We hope this knowledge will empower the public to demand quiet, just as the knowledge that secondhand smoke was a health hazard empowered the public to demand smoke free spaces.

Dr. Daniel Fink is a leading noise activist based in the Los Angeles area. He is the founding chair of The Quiet Coalition, an organization of science, health, and legal professionals concerned about the impacts of noise on health, environment, learning, productivity, and quality of life in America. Dr Fink also is the interim chair of Quiet Communities’ Health Advisory Council, and he served on the board of the American Tinnitus Association from 2015-2018.

Embracing stillness

NBC Left Field interviews Steve Orfield, owner/operator of an anechoic chamber that the Guinness Book of World Records once named as “the quietest place on earth.”  Orfield talks about the importance of silence, noting that “the more perceptual stimulus you have, the less you are able to think clearly.” In the end, Orfield observes that we spend most of our energy trying to entertain ourselves until we go to bed, and concludes “if you look at all the things we spend money on and all the things we think we need, what’s the cost of peace?”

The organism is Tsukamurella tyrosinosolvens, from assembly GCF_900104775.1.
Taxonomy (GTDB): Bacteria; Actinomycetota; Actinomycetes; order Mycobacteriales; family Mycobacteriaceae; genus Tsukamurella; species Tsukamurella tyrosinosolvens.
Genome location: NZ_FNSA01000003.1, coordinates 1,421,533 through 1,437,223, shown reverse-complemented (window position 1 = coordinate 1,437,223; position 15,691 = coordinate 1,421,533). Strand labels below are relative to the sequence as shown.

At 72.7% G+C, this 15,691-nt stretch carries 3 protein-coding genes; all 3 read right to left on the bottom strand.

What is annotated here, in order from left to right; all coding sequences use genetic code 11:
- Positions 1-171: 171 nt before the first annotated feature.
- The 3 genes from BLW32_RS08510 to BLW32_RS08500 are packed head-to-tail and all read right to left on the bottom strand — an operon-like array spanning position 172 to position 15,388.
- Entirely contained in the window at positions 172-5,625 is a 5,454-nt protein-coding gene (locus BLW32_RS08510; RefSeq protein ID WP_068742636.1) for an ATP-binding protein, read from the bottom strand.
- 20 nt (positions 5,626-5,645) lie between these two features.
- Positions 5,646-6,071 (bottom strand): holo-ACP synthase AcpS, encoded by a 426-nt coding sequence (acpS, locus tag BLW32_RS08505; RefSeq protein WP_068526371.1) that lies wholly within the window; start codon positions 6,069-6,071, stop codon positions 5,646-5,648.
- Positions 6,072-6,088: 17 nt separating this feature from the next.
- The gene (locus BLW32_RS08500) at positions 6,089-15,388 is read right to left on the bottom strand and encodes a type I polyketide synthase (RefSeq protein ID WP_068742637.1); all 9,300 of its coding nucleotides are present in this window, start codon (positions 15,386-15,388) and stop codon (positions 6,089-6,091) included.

It’s a fascinating interview and well worth your time:

Yes. The answer is yes.

The battleground.

And the question is: Are noise-filled carriages bad for your health? Hannah Jane Parkinson, The Guardian, is righteously appalled about a bone-headed idea floated by UK railway company South Western Railways which is considering getting rid of quiet carriages.  For some of us–raises hand as high as one can–quiet cars on Amtrak and state-run transit are the one of the few saving graces of an increasingly overused, underfunded public transit system here in the U.S. So reading that South Western Railways may kill quiet carriages not due to lack of interest but because “[t]he rise of mobile phones, loud music players and a general lack of etiquette mean that quiet zones are now virtually unenforceable,” is an absolute outrage.